A Satellaview research blog.

Explaining BS-X “lockout” – why your Zelda pack won’t play anymore. (sorry dude.)

Ah, this dreaded screen.
Why so dreaded?
This screen says you got no data in your Memory Pack, that’s why.
Wait, what’s that? “I just HAD a game in this 5 minutes ago!”?
Unfortunately, a common realization people don’t tend to have have when purchasing Satellaview 8M Memory Packs that have game data in them is that many of the games are designed to expire. Callis lost the chance to play a Zelda no Densetsu: Kamigami no Triforce pack to this. Poor guy. 🙁

This post was more or less inspired by me talking about this a bit before in a DigitPress thread. Let me repeat a bit of what I said there, and then add some more to it from some additional research.

I’ll start off by repeating this; many Satellaview downloads are designed to expire.
Nintendo and St.GIGA had to think of -something- to prevent people from keeping free games forever; this system is probably one of the earliest examples of DRM in console gaming, and also among the most brutal.
The games expire through a method where, in the end, the data is “locked” in the memory pack, sitting there fully intact, yet being unable to be read.

What games are set to expire? A fairly high amount of them! If it was released at retail, expect any Satellaview download counterpart that doesn’t have any alterations to be expire-able. If it’s Kaizo Choujin Shubibinman Zero, same. If it’s a Soundlink title? Wait, those weren’t designed to boot up to begin with, so these games were already “locked” befroe you even got your hands on them.

What games don’t expire? For some reason, many Nintendo 1st Party downloads, like the BS Kirby no Omachahako line, Special Tee Shot, and special editions of their titles. Also, Squaresoft’s games.

“How” does a game expire? The BS-X checks the header for a value (xFD5) that states how many boot-ups the game has left; This amount seems to be between 1 (0x84) and 5 (0xFC) for every download that can expire (data that doesn’t expire have 0x00 in the header value). If it boots up a game, it’ll subtract from that value. When there’s nothing left (0x80)? The game is “locked”. The BS-X will refuse to read the game, acting as though it’s not even in the Memory Pack. Other data can theoretically be written over it. However, if you believe your data is valuable – which is likely the case – then you’ll probably want to know if you can do something about this.
A ROM Dump of an 8M Pack with “locked” data will allow you to see the contents – Emulators like SNESGT and SNES9Xpp XE will even bypass the lock and boot it up (BSNES, however, won’t – such is the downside of highly accurate emulation, needing to emulate the un-desirable parts.)
If you want a way to un-do the lock in the Memory Pack itself, though… well, good luck to you there. I got nothing to help you with.

New ROMs: Old ROMs; Same Difference.

Thanks to Callis yet again, here’s a set of new ROM releases.
Rather than go for “Strange” ROMs like I have done previously, this post will be dedicated to things one might find boring – or not. There’s still a chance there’s something in these I don’t see at first glance, after all.

Let me start with the one you’re least likely to play first. “Gambler Jiko Chuushinsha 2 – Dorapon Quest”.

Gambler Jiko Chuushinsha 2 – Dorapon Quest (BS) | 自己中心派2 ドラポンクエスト (BS)

I do not know much about the game in particular, but it’s based off a SFC cartridge release of some sort. It seems to be Mahjong game. Bummer.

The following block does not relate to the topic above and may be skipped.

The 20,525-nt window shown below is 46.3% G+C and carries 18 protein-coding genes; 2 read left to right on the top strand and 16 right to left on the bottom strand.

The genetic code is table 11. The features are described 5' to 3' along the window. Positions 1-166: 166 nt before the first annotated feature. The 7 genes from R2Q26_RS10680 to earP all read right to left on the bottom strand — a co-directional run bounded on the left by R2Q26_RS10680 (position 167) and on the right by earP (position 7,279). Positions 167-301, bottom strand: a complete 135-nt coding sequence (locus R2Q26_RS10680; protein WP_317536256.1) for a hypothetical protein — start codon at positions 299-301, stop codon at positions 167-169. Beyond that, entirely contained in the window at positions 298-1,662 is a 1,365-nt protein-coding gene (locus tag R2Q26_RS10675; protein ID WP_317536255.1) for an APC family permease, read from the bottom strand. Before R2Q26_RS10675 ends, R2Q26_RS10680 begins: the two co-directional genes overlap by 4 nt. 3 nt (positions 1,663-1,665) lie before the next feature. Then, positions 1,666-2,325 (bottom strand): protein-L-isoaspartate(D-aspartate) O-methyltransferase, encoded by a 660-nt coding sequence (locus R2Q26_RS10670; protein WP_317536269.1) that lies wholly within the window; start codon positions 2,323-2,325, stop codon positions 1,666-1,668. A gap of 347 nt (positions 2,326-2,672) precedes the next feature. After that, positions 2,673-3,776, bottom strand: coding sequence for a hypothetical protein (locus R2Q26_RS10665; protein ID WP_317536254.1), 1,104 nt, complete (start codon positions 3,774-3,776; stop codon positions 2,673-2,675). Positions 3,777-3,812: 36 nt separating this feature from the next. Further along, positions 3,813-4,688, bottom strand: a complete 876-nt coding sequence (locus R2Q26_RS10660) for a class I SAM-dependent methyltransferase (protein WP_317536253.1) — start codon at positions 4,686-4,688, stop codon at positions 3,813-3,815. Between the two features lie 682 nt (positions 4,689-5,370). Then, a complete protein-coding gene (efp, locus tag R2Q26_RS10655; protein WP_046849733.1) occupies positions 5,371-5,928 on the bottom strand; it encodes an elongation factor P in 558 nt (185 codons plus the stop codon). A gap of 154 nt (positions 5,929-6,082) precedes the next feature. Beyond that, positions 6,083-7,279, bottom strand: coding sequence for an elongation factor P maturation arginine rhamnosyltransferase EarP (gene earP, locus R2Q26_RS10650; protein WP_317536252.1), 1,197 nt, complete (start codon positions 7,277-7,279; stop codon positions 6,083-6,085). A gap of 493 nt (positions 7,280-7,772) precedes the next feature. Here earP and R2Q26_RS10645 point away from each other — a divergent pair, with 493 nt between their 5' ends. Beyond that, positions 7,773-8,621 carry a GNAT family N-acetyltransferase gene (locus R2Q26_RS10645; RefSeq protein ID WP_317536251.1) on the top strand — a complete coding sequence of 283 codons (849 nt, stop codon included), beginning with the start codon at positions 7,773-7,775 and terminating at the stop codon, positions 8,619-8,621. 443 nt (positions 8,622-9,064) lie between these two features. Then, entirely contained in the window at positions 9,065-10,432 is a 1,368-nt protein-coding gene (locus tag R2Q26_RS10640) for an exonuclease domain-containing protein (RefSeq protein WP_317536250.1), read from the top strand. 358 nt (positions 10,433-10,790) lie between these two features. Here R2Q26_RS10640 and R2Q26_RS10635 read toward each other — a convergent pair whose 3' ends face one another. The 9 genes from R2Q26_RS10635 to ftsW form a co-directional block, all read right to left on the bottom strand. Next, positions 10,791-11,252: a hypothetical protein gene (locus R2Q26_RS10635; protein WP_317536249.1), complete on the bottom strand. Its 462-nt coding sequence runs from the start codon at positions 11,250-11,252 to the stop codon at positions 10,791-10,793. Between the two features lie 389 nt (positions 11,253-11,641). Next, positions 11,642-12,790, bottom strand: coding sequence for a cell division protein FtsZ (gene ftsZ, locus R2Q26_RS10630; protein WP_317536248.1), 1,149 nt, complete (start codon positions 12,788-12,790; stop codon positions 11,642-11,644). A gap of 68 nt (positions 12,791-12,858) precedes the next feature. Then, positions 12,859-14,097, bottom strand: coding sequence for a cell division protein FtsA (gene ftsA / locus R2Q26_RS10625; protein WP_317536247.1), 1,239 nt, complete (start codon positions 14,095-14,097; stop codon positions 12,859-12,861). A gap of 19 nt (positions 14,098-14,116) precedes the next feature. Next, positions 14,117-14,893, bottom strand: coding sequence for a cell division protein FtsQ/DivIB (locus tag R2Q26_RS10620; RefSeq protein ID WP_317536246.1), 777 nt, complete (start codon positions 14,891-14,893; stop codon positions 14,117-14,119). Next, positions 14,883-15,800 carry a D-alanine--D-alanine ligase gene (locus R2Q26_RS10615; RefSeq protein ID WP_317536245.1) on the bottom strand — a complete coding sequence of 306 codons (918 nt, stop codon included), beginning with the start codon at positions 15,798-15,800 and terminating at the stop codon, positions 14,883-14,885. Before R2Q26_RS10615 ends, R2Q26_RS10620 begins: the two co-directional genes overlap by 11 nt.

Next up is a title a bit more easily accessible to an international audience.

Super Fire Pro Wrestling (BS) | スーパーファイヤープロレスリング (BS)

Super Fire Pro Wrestling is a game in the cult-import hit “Fire Pro Wrestling” line. The gameplay in this entry – once again a rerelease of the retail cart version – is similar to the NES game “Pro Wrestling”.

After that, we have…

Super Bomberman 2 (BS) | スーパーボンバーマン2 (BS)

Super Bomberman 2. This one should be fairly familiar for Bomberman fans. The Satellaview version does not seem to have anything particularly special about it, though, so the Caravan version would probably still be the rarest. [/nerd talk]

These three are all standard, limited-bootup, Satellaview downloads. Being quick rereleases of older titles, they are fairly easy to emulate. There may not even be any differences in coding…

Well, not the normal coding, anyway. The Satellaview had a different SRAM system, and games had to be modified to function with that. This can cause certain ROMs to have issues with emulators. Therefore, for the last two releases, I’d specifically recommend booting these with the BS-X ROM in SNESGT;

Super Nazo Puyo – Lulu no Luu (BS) | スーパーなぞぷよ ルルーのルー(BS)

Super Nazo Puyo, a psuedo-RPG/Puzzle game hybrid based off Compile’s arcade puzzle game line. Even though this is based off a standard retail release, an emulator like ZSNES would have problems with this ROM in spite of being able to play the original game normally.

Now, for my last release. This one is a bit more personal to me than the rest, because this is an 8M Pack I purchased myself, with my own money, to be dumped.
When I initially got it it appeared to be empty, but of course I knew (well, because the YJA auction description implied it) that it had some sort of data, so I sent it to Callis to dump.
He returned to me, this very ROM image.

ActRaiser (BS) | アクトレイザー(BS)

Strangely enough, I had people request me to find this bit of data before I actually did find it. As per the above entries, I do not suspect it to be any different from the retail (Japanese) version in terms of gameplay. However, Callis did tell me of emulation issues, so I once again expect SRAM code modification.

Hopefully anyone here can take the time to invest to try to dig into these ROMs a bit deeper? 🙂